International Trade

  • August 21, 2019

    Top EU Data Privacy Watchdog Buttarelli Dies

    Giovanni Buttarelli, who as Europe's data protection supervisor was an influential adviser in shaping the bloc's privacy laws, has died at the age of 62, his office said Wednesday.

  • August 20, 2019

    Trump Calls Off Danish Summit Amid Friction Over Greenland

    President Donald Trump on Tuesday called off his scheduled meeting with Danish Prime Minister Mette Frederiksen in light of Frederiksen’s unwillingness to discuss selling the autonomous territory of Greenland to the U.S. government.

  • August 20, 2019

    Man Defied US Export Laws, Sent Machines To Iran, Feds Say

    Federal authorities have accused an Iranian resident of violating U.S. export bans by shipping computer-controlled machines from the United States and routing them through the United Arab Emirates to Iran, charging him in California federal court with smuggling, money laundering and a bevy of other criminal allegations.

  • August 20, 2019

    Zimmer Urges ITC To Block Rival's Bone Cements From US

    Zimmer Biomet is pressing the International Trade Commission to block German rival Heraeus Medical from bringing certain bone cement products into the United States, claiming its competitor is marketing those products using trade secrets obtained by pilfering Zimmer employees.

  • August 20, 2019

    Pool Co.'s Finished Goods Free From Steel Dumping Tariffs

    A company’s finished pool products are not subject to U.S. Department of Commerce anti-dumping duty orders on corrosion-resistant steel products from Italy and China, the Court of International Trade said Tuesday.

  • August 20, 2019

    ITC Greenlights Duties On Chinese Steel Racks

    The federal government will move forward with duties as high as 144.5% on steel racks imported from China after the U.S. International Trade Commission ruled Tuesday that the imports were injuring American producers.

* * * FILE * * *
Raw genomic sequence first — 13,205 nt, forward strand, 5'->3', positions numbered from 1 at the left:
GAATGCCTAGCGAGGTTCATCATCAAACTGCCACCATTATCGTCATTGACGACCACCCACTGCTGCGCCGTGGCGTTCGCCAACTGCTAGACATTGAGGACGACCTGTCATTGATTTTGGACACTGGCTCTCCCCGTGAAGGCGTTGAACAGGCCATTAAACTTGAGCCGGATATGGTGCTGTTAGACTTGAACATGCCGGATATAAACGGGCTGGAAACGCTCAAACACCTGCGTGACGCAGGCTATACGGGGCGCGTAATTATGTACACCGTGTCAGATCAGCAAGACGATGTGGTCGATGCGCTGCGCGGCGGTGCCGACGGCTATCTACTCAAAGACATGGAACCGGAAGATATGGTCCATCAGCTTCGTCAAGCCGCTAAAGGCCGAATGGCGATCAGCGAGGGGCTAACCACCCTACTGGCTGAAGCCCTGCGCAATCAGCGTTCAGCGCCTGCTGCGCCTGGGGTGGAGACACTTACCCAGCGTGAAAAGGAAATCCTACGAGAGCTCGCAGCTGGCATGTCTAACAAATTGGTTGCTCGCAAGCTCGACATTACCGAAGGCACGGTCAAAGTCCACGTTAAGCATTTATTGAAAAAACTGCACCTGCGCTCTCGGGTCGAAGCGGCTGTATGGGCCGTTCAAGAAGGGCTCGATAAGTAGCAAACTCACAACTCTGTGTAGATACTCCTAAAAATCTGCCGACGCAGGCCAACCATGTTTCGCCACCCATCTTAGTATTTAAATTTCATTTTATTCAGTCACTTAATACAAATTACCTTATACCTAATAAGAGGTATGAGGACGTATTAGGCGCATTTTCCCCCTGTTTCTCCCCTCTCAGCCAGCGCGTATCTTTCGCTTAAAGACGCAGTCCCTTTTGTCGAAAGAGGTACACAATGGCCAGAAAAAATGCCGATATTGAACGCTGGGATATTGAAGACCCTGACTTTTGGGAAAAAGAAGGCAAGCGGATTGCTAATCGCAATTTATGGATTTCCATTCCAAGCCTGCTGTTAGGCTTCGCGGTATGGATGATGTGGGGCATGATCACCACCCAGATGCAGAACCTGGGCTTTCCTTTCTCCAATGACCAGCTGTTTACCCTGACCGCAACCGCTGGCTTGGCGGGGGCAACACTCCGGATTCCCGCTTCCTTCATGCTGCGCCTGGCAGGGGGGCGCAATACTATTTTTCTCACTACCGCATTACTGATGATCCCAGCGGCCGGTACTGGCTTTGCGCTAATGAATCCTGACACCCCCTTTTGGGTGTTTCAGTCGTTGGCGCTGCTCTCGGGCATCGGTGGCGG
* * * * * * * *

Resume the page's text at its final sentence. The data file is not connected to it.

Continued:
• August 19, 2019

    9th Circ. Backs Conviction In $6M 5-Hour Energy Fraud

    A Ninth Circuit panel on Monday upheld a California federal judge's move to allow civil deposition testimony in a criminal case in which a married couple was charged with running a $6 million scheme to sell fake 5-Hour Energy products, saying that the inclusion of two witnesses' statements after they invoked the Fifth Amendment was lawful.

  • August 19, 2019

    Brother Urges ITC To Ban Imports Of Copycat Cartridges

    Brother Industries Ltd. on Monday accused a slew of rivals of shipping toner cartridges that rip off its intellectual property from China into the U.S.

  • August 19, 2019

    US-UK Trade Deal Shouldn't Imperil Irish Peace Pact: Schumer

    Senate Minority Leader Chuck Schumer, D-N.Y., said Monday that any post-Brexit trade agreement with the United Kingdom should not undercut a 1998 accord that helped bring an end to the bloody feud between the Republic of Ireland and Northern Ireland.

  • August 19, 2019

    Ex-Alstom Exec Can't Dodge Charges Despite 'Close' Call

    A former Alstom SA executive lost a bid to dismiss foreign bribery charges on Monday over years of delay, although a Connecticut federal judge said the case was a "close" one that illustrates the difficulty of deciding when a case is so old that it violates a defendant's right to a speedy trial.

  • August 19, 2019

    Trade Court Scraps US Importer's Duty Suit As Too Early

    The U.S. Court of International Trade on Monday tossed a Chicago-based roller bearing importer’s challenge to a U.S. Department of Commerce ruling that heavy tariffs applied to its supplier, saying that the lawsuit is premature.